seems to be getting scarier by the minute, but Staci
Cotler provides women with the tools they need to
feel safe. As director of Open Hand (2926 NE Alberta
St., 493-1000), Cotler shares 13 years of self-defense
teaching experience in her innovative and valuable
What kind of women take your self-defense class?
The classes are open to all women and teen girls, so every
session has students of different ages, race and ethnicity,
sexual orientation, physical ability, body type and life
What will women learn in this class?
I teach a range of physical, verbal and psychological strategies,
as well as a knowledge of community resources, so each person
can decide for themself how to prevent, survive and heal
from violence. Women will learn to get in touch with the
choices they have.
How is your class different from other self-defense
I help women develop their own personal safety strategies
and teach them to create safety within their communities.
This isn't a class on how to be defensive but on how to
be open and develop trusting relationships.
What surprises your students about the class?
Students often have the common expectation that they will
only learn how to punch. They learn the physical skills,
but they're often surprised when the class builds and supports
self-confidence. They also have lots of fun and meet very
How is Open Hand changing the world?
I also offer self-defense and leadership programs for young
people ages 4 to 13. I use a peer teaching model that allows
youngsters not only to learn peaceful solutions to violence
but to teach their peers those same skills. It's a fun place
for young people to learn age-appropriate self-defense and
get inspired to participate in family, school and community.
ago, Gary Oxman responded to a flier he received in
the mail inviting him to "learn to fly." The Multnomah
County Health Officer began trapeze and acrobatic
classes at the Do Jump! Movement Theater School (Echo
Theatre, 1515 SE 37th Ave., 231-1232) and still experiences
thrills and chills while learning and performing.
Willamette Week: What kind of people participate
in Do Jump!'s classes?
Gary Oxman: There is a wide range of people, from teenagers
to a woman who is well into her 60s and everybody in between.
People come from all walks of life including a bike messenger,
chef, waitress and computer programmer. There are individuals
of all body types and fitness levels. It's a fun group and
not intimidating at all.
What do you do there?
The instructors are great and very attentive to people's
skill levels. The trapeze work is done on a low one that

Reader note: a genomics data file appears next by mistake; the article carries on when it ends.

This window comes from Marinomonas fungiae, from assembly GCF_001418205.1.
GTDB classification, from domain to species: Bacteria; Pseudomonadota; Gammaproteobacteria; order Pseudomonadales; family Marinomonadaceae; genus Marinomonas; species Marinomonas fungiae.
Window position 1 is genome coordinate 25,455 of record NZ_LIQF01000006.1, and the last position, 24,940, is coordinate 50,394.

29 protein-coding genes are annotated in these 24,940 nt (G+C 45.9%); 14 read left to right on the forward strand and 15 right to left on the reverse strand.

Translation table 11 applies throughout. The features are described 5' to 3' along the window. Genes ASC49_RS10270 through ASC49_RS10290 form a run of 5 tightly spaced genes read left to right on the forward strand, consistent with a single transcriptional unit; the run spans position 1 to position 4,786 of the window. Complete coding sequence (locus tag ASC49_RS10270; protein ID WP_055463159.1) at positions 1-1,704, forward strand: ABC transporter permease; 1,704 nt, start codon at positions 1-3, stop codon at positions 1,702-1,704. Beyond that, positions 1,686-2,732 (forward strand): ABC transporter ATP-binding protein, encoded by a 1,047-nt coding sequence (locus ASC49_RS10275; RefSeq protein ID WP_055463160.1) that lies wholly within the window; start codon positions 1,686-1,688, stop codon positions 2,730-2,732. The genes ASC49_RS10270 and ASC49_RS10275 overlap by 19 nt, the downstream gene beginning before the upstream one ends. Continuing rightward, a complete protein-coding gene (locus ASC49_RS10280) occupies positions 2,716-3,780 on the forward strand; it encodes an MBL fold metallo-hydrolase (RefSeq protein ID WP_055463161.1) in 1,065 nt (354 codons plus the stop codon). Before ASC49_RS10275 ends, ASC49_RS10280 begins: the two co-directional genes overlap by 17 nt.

you can reach from the floor, not the high kind that you
see at the circus. We also do a lot of tumbling and acrobatics,
as well as some special stunts like juggling and walking
What surprised you most about the class?
Being a doctor, I know anatomy and physiology. The first
time the instructor said, "lengthen your spine," I knew
in my head that you can't actually lengthen your spine.
But when you're performing, it really is possible.
The class opened up a new way of thinking about my body
as well as thinking about arts and aesthetics.
What keeps you coming back after seven years?
It's one of those points of joy in life that you have to
hang on to.
lives. Here's the documented proof: The students in
the Wednesday-morning gentle yoga class at the Julie
Lawrence Yoga Studio (1020 SW Taylor St., 227-5524)
rave about how much better they feel since easing
into the therapeutic wonders of this ancient healing
science. Teacher Cathleen Dehen leads a class attended
by many kinds of people who come looking for physical
and emotional healing. "Through the practice of yoga,"
she explains, "you can gain physical strength and
flexibility, which often leads to emotional strength
and personal growth."
Willamette Week: How has the yoga class enriched
Barbara Peterson (writer and former history professor):
Yoga has made my mind very focused and sharp, which helps
me to finish my work in a much shorter time than predicted.
When you take care of your mind and body, the work becomes
How has the yoga class helped you physically?
Mary Sampson (diagnosed with fibromyalgia, a condition
that causes widespread pain in the muscles and joints):
I was extremely active before I was diagnosed with fibromyalgia.
Through yoga, I've regained flexibility, muscle tone and
the energizing effect of exercise without the regression
that can happen with other types of exercise.
What do you like best about the gentle yoga class?
Nancy Ward (has multiple sclerosis): Cathleen is a wonderful
teacher who adapts the poses to suit each participant's
needs or disabilities. We're all getting great workouts
and having a wonderful time because we can relax, have fun
and do the yoga. Our disabilities aren't a problem here.
Is it ever too late to start yoga?
Mary Bothwell (breast-cancer survivor): At 74, I'm the
oldest member of the class. Yoga changed my life when I
started practicing at age 50. I've been doing it for 24
years, and I plan to do it every day for at least another
Why do you keep coming back?
Jane Lebens (recovering from a 1995 brain aneurysm): I
feel successful at it. The poses make me feel good.